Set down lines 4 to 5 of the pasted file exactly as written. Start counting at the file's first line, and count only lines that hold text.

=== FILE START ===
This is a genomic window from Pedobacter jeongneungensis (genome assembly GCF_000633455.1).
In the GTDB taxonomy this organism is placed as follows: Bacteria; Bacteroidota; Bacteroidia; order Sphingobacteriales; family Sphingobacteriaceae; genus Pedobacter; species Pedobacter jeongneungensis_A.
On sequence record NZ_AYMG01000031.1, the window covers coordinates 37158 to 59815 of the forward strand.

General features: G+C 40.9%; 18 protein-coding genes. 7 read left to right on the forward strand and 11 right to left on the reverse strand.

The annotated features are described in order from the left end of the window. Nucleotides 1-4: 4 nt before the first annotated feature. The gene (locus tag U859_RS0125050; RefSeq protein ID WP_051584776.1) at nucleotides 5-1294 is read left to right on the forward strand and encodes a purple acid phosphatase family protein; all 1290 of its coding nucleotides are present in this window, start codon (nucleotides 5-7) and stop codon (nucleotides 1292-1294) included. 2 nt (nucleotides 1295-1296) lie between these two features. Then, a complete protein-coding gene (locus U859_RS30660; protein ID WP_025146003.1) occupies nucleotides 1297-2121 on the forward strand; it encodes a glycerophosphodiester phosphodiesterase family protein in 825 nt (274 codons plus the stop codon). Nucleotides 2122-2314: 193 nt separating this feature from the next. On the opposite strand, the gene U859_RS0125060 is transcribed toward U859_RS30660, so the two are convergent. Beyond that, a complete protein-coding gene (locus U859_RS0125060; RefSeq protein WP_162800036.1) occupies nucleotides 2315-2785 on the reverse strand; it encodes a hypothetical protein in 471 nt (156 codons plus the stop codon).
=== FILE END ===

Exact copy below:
General features: G+C 40.9%; 18 protein-coding genes. 7 read left to right on the forward strand and 11 right to left on the reverse strand.

The annotated features are described in order from the left end of the window. Nucleotides 1-4: 4 nt before the first annotated feature. The gene (locus tag U859_RS0125050; RefSeq protein ID WP_051584776.1) at nucleotides 5-1294 is read left to right on the forward strand and encodes a purple acid phosphatase family protein; all 1290 of its coding nucleotides are present in this window, start codon (nucleotides 5-7) and stop codon (nucleotides 1292-1294) included. 2 nt (nucleotides 1295-1296) lie between these two features. Then, a complete protein-coding gene (locus U859_RS30660; protein ID WP_025146003.1) occupies nucleotides 1297-2121 on the forward strand; it encodes a glycerophosphodiester phosphodiesterase family protein in 825 nt (274 codons plus the stop codon). Nucleotides 2122-2314: 193 nt separating this feature from the next. On the opposite strand, the gene U859_RS0125060 is transcribed toward U859_RS30660, so the two are convergent. Beyond that, a complete protein-coding gene (locus U859_RS0125060; RefSeq protein WP_162800036.1) occupies nucleotides 2315-2785 on the reverse strand; it encodes a hypothetical protein in 471 nt (156 codons plus the stop codon).